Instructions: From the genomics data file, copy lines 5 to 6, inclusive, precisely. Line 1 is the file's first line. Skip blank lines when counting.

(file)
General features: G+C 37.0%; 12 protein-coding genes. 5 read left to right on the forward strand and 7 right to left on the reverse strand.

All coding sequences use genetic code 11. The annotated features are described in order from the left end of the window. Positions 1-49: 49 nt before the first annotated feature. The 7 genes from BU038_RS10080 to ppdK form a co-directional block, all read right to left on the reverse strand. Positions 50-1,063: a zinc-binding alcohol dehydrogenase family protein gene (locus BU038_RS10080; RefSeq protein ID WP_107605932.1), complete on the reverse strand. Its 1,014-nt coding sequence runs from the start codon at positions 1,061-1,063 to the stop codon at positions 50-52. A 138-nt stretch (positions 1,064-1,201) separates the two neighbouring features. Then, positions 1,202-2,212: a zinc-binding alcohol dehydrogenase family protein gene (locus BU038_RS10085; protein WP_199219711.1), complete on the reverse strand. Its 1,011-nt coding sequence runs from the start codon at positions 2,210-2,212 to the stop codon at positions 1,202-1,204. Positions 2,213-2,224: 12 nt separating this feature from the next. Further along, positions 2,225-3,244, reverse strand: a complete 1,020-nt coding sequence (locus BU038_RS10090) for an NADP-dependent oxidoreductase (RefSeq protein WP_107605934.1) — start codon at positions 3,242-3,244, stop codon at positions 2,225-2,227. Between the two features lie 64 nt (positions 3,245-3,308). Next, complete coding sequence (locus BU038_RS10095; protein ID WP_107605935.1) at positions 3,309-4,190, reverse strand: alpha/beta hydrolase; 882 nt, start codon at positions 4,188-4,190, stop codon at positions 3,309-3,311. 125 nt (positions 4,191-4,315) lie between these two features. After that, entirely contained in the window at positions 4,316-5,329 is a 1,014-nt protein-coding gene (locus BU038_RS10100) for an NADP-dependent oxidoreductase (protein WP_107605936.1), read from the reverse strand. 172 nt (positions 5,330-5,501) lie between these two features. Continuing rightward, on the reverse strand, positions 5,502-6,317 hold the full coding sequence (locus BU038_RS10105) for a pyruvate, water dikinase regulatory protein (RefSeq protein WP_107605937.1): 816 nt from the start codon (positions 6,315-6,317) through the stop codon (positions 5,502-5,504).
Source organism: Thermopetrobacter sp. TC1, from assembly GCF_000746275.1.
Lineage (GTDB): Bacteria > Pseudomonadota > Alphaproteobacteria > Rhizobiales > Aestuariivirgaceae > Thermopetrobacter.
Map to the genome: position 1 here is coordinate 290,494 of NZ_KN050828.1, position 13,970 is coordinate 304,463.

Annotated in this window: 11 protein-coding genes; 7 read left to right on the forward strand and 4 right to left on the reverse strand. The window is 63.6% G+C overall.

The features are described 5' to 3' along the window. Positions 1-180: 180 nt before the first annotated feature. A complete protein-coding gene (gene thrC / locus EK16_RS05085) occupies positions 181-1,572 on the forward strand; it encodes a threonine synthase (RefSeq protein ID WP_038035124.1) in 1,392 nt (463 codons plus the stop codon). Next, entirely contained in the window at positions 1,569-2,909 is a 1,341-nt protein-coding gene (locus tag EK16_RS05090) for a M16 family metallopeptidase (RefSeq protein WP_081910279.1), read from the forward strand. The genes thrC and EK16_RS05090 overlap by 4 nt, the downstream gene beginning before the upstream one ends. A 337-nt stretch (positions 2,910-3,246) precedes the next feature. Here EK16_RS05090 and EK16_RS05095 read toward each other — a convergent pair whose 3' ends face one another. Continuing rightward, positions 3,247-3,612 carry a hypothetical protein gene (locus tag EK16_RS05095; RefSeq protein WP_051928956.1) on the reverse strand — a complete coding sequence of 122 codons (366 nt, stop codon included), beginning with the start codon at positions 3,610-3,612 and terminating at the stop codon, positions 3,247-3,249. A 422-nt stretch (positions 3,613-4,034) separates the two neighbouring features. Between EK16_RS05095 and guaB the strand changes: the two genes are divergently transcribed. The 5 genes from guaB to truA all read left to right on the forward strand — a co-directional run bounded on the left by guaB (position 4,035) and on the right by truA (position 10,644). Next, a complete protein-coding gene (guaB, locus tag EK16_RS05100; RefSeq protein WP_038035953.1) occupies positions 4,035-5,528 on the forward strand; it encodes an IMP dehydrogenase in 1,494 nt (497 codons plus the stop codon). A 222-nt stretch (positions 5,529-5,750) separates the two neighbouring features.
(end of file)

Map to the genome: position 1 here is coordinate 290,494 of NZ_KN050828.1, position 13,970 is coordinate 304,463.

Annotated in this window: 11 protein-coding genes; 7 read left to right on the forward strand and 4 right to left on the reverse strand. The window is 63.6% G+C overall.